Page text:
In any event, at the end of the day, we’re not actually advocating for the use of any particular images. We just had to create some mock-ups so that we wouldn’t be communicating the idea in the abstract. It makes the idea that much more real to be able to give a city councillor a gas pump nozzle to hold with a warning label on it and say “this is what it might look like.”
Skrainka: Your strategy is largely centered around organizing young people and encouraging them to attend city council meetings, and your Indiegogo video features scenes from classrooms. Why do you find the imagery of youth important and strategically effective?
Shirkey: A community in British Columbia already voted on our idea. It lost 4 to 3. Had one councillor voted differently, we would have already instigated a global precedent. Apparently what happened is a citizen heard a radio interview we did in Vancouver and brought the idea forward to his council on his own. I remember learning about the outcome after the fact and thinking to myself that we need to pack city and town halls with youth. It’s their future that we’re deciding so their voices need to be in the room.
We actually had councillors ready to move the idea in Toronto but we decided to delay the vote. We turned our focus to doing workshops in schools where youth express their climate change concerns by creating their own warning labels. They find the experience cathartic and are excited to know that I take their creations to city hall to show councillors. For every workshop we do, there are always a handful of enthusiastic youth who commit to taking the microphone at City Hall to share their concerns directly with councillors when we move our idea forward.
The thinking is this: if you’re going to vote against this by-law, you’re going to have to do it right after hearing from a succession of young people all speaking for their future.
Skrainka: What is your biggest frustration when seeking action on climate change?
Shirkey: I think our biggest weakness is a collective failure of imagination. We look at our world and think this is the way things are, this is the way things have always been, and this is the way things will always be. It’s really hard to challenge the status quo.
The Ford Model T came off the assembly line in 1908 and got between 13-21 miles per gallon. Fast forward more than a century later and cars today still get the same mileage or marginally better. When it comes to fuel economy, the auto sector has stagnated. The amazing this is that Shell hosts an Eco-Marathon every year that challenges high school and university students to build fuel-efficient vehicles. This year’s European winner in the gasoline prototype category got roughly 7,000 miles per gallon. It’s amazing.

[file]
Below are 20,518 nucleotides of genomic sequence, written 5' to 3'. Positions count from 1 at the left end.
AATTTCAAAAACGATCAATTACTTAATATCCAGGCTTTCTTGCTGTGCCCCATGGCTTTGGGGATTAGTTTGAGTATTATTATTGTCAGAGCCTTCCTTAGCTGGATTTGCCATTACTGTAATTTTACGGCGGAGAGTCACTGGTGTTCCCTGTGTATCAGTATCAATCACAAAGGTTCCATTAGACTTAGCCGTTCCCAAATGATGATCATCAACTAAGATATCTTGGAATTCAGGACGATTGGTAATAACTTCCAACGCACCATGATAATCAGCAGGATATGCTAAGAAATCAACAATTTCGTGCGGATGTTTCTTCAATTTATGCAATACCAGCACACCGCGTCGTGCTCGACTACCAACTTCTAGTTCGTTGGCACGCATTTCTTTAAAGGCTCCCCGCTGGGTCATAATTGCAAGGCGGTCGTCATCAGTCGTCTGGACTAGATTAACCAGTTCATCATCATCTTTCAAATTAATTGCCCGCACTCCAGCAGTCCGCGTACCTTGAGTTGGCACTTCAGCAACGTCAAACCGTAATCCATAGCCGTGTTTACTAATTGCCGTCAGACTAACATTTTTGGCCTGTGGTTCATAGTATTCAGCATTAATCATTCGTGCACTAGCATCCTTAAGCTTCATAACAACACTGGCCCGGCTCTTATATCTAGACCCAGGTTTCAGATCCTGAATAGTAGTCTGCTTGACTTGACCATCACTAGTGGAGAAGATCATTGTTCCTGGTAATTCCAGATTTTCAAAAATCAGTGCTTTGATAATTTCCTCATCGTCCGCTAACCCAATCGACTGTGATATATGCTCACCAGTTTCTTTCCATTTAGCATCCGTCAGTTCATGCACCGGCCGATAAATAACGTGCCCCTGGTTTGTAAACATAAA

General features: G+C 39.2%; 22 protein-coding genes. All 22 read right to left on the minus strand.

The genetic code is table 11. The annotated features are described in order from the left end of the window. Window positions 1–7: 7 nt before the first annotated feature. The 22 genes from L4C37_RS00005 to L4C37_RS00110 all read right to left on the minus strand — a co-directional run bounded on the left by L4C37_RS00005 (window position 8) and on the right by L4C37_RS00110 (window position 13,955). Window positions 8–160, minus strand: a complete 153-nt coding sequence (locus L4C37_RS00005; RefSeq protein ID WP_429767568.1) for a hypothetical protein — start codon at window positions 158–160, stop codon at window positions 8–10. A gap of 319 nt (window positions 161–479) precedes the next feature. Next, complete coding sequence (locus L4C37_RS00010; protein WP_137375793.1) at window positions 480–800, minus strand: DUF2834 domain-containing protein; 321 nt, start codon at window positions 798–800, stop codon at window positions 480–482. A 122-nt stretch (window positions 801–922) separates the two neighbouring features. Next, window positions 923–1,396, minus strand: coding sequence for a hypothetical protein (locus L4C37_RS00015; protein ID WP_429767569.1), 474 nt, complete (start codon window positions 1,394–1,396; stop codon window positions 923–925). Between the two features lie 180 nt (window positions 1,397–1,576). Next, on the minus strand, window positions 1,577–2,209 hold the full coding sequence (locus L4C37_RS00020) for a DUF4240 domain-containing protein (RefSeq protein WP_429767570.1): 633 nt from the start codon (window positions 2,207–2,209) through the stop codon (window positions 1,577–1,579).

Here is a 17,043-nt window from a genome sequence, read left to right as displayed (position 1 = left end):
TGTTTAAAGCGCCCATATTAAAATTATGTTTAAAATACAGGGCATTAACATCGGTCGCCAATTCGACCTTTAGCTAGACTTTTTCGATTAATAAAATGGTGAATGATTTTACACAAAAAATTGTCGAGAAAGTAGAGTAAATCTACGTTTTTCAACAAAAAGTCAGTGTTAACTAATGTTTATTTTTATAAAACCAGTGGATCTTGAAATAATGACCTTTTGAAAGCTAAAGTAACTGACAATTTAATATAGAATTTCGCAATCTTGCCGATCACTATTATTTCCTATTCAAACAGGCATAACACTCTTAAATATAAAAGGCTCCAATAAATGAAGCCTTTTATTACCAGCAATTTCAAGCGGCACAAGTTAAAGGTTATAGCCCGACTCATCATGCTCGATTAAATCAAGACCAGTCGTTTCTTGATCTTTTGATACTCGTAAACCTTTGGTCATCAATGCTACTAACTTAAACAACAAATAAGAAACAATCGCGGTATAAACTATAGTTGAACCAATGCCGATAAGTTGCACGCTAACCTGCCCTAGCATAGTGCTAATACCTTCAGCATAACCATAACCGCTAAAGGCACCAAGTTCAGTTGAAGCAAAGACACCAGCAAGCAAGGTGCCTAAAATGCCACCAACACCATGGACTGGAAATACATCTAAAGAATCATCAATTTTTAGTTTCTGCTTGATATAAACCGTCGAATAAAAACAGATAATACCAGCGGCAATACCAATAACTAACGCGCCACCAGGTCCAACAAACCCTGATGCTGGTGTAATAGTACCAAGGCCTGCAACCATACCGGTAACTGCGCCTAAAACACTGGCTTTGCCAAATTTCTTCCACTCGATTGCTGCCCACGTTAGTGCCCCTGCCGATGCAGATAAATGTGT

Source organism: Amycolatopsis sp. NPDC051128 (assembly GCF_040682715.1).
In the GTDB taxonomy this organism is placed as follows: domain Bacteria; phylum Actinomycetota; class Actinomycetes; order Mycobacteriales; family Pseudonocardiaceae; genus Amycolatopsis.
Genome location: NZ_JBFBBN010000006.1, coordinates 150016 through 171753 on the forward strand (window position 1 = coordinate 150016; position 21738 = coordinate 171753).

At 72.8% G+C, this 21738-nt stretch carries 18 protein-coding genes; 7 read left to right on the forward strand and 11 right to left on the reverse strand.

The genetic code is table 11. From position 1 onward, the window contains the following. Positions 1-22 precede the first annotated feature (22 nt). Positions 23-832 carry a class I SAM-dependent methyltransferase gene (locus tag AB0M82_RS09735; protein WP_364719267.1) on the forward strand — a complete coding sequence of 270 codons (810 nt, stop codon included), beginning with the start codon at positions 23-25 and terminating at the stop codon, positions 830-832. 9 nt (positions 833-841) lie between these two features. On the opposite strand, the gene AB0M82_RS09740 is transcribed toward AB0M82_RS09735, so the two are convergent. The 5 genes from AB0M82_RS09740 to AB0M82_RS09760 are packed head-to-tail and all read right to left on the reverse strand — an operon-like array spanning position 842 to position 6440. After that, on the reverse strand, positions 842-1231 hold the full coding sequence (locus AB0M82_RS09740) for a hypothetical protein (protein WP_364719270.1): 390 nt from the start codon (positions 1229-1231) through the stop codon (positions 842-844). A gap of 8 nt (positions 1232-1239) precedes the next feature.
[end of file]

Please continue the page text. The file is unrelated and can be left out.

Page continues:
While these vehicles are at the extreme end of efficiency, they do prompt the question, “Why can’t we do better?” Why don’t we have a car that gets 500 or 1000 mpg? And why aren’t we investing in public transit? There are much more energy efficient ways of moving people and goods and it isn’t a lack of technology that’s preventing their adoption, it’s a failure of imagination. Beyond the transportation sector, we are capable of using our resources more efficiently and re-inventing how we power our homes and businesses; we just have to be challenged to do better.
Skrainka: Do you remain optimistic that we will see meaningful change?
Shirkey: Yes. I wouldn’t have quit my law practice and liquidated my investment account to put towards this project if I weren’t optimistic.
There is a First Nations proverb that goes “We do not inherit the earth from our ancestors, we borrow it from our children.” This really resonates for me. My grandfather died, my father died, I know I’m next. A lot of my friends are having kids now and I truly appreciate that our time here is limited. I understand that the decisions we make today will shape their future and the future for generations to come. It’s incumbent on us to make this world a better place and I believe we can.
Here’s a big secret: the world is malleable and no one is in charge. All of us actually have the power to shape this place. If you have an idea to make our world a better place, run with it. No idea is too small and no idea is too big.
Skrainka: What is your WILD Wish?
Shirkey: That someone reads this article and cuts us a big fat check. You can also visit our crowdfund to contribute to our cause at http://www.indiegogo.com/projects/face-the-change
PS: This is only our first campaign. As crazy as it sounds, we’re actually sitting on another innovative idea that not an organization is pursuing in Canada. Sneak peek: It’s a demand-side approach to energy reduction in buildings, it doesn’t involve stickers, and I think it’ll transform the entire sector.